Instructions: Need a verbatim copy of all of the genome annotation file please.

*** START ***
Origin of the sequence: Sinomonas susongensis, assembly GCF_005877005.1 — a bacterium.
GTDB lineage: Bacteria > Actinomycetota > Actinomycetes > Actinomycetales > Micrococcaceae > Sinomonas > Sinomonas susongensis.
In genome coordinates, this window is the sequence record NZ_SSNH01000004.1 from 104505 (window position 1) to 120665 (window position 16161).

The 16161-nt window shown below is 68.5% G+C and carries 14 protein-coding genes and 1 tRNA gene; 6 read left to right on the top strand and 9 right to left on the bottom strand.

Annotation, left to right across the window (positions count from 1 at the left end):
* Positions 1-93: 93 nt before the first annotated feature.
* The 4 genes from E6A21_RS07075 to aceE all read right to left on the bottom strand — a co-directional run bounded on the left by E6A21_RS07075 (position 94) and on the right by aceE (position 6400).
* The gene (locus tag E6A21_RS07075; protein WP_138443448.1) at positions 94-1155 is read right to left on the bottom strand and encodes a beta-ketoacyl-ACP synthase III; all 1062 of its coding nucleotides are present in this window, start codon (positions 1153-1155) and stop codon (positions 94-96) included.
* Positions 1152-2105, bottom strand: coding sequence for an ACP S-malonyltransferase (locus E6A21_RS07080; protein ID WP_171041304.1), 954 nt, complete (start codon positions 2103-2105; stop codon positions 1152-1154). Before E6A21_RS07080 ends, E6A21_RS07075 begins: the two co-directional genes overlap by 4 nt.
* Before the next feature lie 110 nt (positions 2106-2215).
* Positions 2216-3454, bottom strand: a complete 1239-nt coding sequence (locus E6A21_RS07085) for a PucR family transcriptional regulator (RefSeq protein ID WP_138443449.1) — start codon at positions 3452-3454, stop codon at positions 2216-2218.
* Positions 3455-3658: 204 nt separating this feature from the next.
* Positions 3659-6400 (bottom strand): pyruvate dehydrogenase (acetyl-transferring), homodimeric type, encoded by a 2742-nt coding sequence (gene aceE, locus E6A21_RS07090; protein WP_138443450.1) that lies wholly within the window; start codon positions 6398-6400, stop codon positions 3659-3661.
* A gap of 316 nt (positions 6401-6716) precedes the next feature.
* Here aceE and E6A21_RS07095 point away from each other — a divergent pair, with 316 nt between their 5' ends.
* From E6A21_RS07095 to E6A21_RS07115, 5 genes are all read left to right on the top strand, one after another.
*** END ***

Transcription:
Origin of the sequence: Sinomonas susongensis, assembly GCF_005877005.1 — a bacterium.
GTDB lineage: Bacteria > Actinomycetota > Actinomycetes > Actinomycetales > Micrococcaceae > Sinomonas > Sinomonas susongensis.
In genome coordinates, this window is the sequence record NZ_SSNH01000004.1 from 104505 (window position 1) to 120665 (window position 16161).

The 16161-nt window shown below is 68.5% G+C and carries 14 protein-coding genes and 1 tRNA gene; 6 read left to right on the top strand and 9 right to left on the bottom strand.

Annotation, left to right across the window (positions count from 1 at the left end):
* Positions 1-93: 93 nt before the first annotated feature.
* The 4 genes from E6A21_RS07075 to aceE all read right to left on the bottom strand — a co-directional run bounded on the left by E6A21_RS07075 (position 94) and on the right by aceE (position 6400).
* The gene (locus tag E6A21_RS07075; protein WP_138443448.1) at positions 94-1155 is read right to left on the bottom strand and encodes a beta-ketoacyl-ACP synthase III; all 1062 of its coding nucleotides are present in this window, start codon (positions 1153-1155) and stop codon (positions 94-96) included.
* Positions 1152-2105, bottom strand: coding sequence for an ACP S-malonyltransferase (locus E6A21_RS07080; protein ID WP_171041304.1), 954 nt, complete (start codon positions 2103-2105; stop codon positions 1152-1154). Before E6A21_RS07080 ends, E6A21_RS07075 begins: the two co-directional genes overlap by 4 nt.
* Before the next feature lie 110 nt (positions 2106-2215).
* Positions 2216-3454, bottom strand: a complete 1239-nt coding sequence (locus E6A21_RS07085) for a PucR family transcriptional regulator (RefSeq protein ID WP_138443449.1) — start codon at positions 3452-3454, stop codon at positions 2216-2218.
* Positions 3455-3658: 204 nt separating this feature from the next.
* Positions 3659-6400 (bottom strand): pyruvate dehydrogenase (acetyl-transferring), homodimeric type, encoded by a 2742-nt coding sequence (gene aceE, locus E6A21_RS07090; protein WP_138443450.1) that lies wholly within the window; start codon positions 6398-6400, stop codon positions 3659-3661.
* A gap of 316 nt (positions 6401-6716) precedes the next feature.
* Here aceE and E6A21_RS07095 point away from each other — a divergent pair, with 316 nt between their 5' ends.
* From E6A21_RS07095 to E6A21_RS07115, 5 genes are all read left to right on the top strand, one after another.